Chapter 1 problematises empirically the complex borders between radicalisation, extremism, and violence, on one side and Islamism, Salafism, and Jihadism, on the other. It then situates the five organisations studied – Hizb ut-Tahrir Britain, al-Muhajiroun, Die Wahre Religion, Millatu Ibrahim, and the Muslim Association of Britain – and highlights preliminary differences and common patterns between organisations. It presents critically their respective organisational structure, membership policy, political goals, online and offline activities, and interaction with public authorities. Thereby complementing and questioning existing empirical approaches to some of the more well-known organisations discussed in this book, and interrogating previous categorisations of Islamist activism. By highlighting the ephemeral character of some of their activities and the ambiguity maintained by most of the five organisations towards political violence, this chapter offers a nuanced approach to the fluctuations between moderation and extremism.

in Collective emotions and political violence
Group moderation, radicalisation, and extremism
Maéva Clément

Chapter 2 turns to the reconstruction of the five organisations’ phases of activism over the study period. As group radicalisation is an emergent and partly contradictory process, the chapter argues that a more accurate characterisation of changes in activism would draw on the data-driven, empirical reconstruction of (alternate) phases of moderation, radicalisation into/within extremism, and/or (moderation within) extremism. To this end, the chapter introduces the coding frame ‘Group moderation and group radicalisation’, developed to trace discourse-based and action-based forms of activism in the organisations’ textual, audio, and video data (corpora). The results of the qualitative content analysis are interpreted through comparison within and across organisations. The chapter discusses the merits and limits of reconstructing longer-term phases of activism instead of focusing on ephemeral activities and short-lived change. It ends with the temporal delineation of phases of moderation, radicalisation (if any), and/or extremism (if any) for each of the five organisations. These phases of activism are the cases studied in the remainder of the book. One organisation – the Muslim Association of Britain – presents only a moderate phase and subsequently provides contrast in the narrative analysis.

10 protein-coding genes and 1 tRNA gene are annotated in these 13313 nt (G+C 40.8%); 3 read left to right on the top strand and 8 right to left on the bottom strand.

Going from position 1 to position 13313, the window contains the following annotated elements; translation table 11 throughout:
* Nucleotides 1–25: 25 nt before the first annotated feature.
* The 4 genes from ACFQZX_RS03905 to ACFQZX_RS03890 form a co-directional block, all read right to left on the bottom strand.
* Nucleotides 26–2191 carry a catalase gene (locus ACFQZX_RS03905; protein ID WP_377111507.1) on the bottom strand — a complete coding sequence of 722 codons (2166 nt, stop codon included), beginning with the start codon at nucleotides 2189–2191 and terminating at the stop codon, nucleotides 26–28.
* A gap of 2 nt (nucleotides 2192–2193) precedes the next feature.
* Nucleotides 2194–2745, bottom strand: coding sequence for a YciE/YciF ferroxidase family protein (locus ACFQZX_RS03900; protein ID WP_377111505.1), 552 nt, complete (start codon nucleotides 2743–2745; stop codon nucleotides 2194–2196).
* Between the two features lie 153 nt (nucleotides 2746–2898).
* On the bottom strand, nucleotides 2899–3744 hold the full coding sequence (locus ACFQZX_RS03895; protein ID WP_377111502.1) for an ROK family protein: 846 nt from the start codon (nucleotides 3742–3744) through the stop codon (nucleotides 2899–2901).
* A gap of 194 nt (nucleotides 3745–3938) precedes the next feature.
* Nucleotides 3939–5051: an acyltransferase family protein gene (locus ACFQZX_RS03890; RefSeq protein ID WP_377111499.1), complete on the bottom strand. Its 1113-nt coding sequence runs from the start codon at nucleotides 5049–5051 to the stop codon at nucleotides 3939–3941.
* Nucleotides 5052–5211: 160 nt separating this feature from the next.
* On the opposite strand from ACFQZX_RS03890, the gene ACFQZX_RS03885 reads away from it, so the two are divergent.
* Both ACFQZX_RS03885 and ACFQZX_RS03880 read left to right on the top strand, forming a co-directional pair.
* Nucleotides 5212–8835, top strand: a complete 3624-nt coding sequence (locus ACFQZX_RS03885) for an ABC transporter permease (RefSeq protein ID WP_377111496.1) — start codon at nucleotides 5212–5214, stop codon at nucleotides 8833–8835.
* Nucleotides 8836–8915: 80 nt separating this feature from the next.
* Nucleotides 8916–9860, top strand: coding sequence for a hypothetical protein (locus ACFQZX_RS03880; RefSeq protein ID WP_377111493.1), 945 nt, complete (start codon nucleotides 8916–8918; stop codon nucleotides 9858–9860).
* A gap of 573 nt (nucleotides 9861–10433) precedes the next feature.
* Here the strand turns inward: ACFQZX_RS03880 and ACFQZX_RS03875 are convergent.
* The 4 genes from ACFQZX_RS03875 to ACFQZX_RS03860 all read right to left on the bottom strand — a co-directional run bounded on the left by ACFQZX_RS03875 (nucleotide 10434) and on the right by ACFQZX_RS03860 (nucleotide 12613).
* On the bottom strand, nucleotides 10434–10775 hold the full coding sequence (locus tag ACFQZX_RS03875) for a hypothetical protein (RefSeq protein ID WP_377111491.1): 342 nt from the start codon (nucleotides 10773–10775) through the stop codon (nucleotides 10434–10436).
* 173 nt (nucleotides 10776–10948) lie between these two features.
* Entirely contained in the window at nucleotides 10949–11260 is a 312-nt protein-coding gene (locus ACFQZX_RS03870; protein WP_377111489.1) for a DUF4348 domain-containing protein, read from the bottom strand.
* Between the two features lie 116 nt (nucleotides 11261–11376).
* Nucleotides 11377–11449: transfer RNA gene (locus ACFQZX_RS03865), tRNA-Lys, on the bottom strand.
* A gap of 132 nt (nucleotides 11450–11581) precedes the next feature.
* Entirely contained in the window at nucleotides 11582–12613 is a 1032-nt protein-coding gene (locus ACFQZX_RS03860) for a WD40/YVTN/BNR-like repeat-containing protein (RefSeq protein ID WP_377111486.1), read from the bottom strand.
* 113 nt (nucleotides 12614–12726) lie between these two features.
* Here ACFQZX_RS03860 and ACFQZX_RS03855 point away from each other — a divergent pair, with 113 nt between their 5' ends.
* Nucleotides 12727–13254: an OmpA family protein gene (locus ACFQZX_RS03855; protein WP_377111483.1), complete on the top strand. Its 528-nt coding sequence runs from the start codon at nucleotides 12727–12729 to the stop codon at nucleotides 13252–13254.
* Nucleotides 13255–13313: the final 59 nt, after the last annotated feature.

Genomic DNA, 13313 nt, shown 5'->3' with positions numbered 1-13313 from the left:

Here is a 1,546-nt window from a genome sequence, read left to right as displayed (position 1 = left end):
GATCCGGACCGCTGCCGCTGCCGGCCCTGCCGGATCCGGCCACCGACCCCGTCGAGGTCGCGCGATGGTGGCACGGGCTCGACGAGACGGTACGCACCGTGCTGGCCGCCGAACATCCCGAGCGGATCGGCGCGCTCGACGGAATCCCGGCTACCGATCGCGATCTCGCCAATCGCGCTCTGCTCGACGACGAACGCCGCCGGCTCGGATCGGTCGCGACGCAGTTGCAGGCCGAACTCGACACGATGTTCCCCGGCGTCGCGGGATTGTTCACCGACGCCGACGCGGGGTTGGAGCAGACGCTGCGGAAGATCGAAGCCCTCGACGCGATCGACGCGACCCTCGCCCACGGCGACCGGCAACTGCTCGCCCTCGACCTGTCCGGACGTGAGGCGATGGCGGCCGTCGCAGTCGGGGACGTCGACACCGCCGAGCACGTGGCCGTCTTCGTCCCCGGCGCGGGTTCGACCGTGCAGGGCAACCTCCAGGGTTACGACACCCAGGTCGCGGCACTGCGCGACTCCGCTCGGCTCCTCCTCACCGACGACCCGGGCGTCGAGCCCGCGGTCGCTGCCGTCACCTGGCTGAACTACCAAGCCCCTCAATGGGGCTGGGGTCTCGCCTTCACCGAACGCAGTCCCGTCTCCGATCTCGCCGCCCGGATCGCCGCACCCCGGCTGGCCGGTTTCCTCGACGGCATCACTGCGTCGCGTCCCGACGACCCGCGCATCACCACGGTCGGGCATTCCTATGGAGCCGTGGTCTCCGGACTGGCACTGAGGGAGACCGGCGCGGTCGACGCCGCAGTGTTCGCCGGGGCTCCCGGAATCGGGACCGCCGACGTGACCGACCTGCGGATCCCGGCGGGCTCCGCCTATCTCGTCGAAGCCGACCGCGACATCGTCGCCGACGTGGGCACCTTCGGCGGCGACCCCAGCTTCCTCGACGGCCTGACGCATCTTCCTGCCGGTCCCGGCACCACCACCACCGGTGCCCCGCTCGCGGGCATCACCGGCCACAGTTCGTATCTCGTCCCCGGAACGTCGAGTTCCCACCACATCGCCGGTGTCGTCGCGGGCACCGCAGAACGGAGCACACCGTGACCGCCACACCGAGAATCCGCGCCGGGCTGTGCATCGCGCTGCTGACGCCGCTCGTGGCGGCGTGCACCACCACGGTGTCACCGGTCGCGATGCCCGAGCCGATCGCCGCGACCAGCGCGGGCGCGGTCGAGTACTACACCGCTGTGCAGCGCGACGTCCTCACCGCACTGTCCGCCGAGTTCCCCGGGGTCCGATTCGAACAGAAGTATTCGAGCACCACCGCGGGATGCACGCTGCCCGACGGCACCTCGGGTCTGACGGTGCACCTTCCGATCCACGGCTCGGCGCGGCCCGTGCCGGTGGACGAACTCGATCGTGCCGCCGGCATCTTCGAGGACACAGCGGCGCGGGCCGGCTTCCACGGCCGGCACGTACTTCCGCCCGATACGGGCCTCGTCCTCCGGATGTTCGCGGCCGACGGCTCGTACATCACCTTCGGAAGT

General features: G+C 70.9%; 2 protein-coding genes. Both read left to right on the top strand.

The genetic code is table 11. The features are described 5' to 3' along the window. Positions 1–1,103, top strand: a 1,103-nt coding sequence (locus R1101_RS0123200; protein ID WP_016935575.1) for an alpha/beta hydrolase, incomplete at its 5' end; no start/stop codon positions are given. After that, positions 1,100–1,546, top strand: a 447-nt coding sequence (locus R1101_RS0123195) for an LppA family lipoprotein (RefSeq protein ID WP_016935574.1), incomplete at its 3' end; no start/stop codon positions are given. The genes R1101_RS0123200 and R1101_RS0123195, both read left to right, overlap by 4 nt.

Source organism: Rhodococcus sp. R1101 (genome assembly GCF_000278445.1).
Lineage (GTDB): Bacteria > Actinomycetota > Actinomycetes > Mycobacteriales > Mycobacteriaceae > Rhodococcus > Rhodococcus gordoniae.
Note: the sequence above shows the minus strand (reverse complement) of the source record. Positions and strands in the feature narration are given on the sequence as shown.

in Collective emotions and political violence
Maéva Clément

Chapter 3 argues that the (growing) rejection of non-violent politics is mediated by group narratives in and through which collective emotions are performed. The chapter presents the theoretical approach underpinning the analysis of organisations’ narrative deployments (Chapter 4) and processes of emotionalisation therein (Chapter 5). It starts by discussing emotion and affect in social scientific research, then conceptualises collective emotions, and problematises how collectives engage in the politics of emotion. The chapter centres on the representation of emotions in language and, more specifically, in narratives. Focusing on romantic narratives, it shows how they create specific meanings about one’s collective in a political context, order and (de)legitimise other social actors, and provide collective and individual orientation for political action. While all narratives draw on emotions/affect, some do so more intensely than others. Bridging the scholarship on narrative and emotions, the chapter introduces the original concept of ‘narrative emotionalisation’ and expounds on the four combined sub-processes that participate in a fully emotionalised narrative: i. emotion meanings become the only legitimate form of knowledge; ii. conflicting emotion meanings (gradually) disappear, and a distinctive emotional tone crystallises; iii. strict emotion rules are established and enforced with sanctions; iv. the performance of emotions is consistent across narrative occurrences. The author argues that, through emotionalisation, a romantic narrative legitimises a collective orientation towards political violence and demands decisive collective action.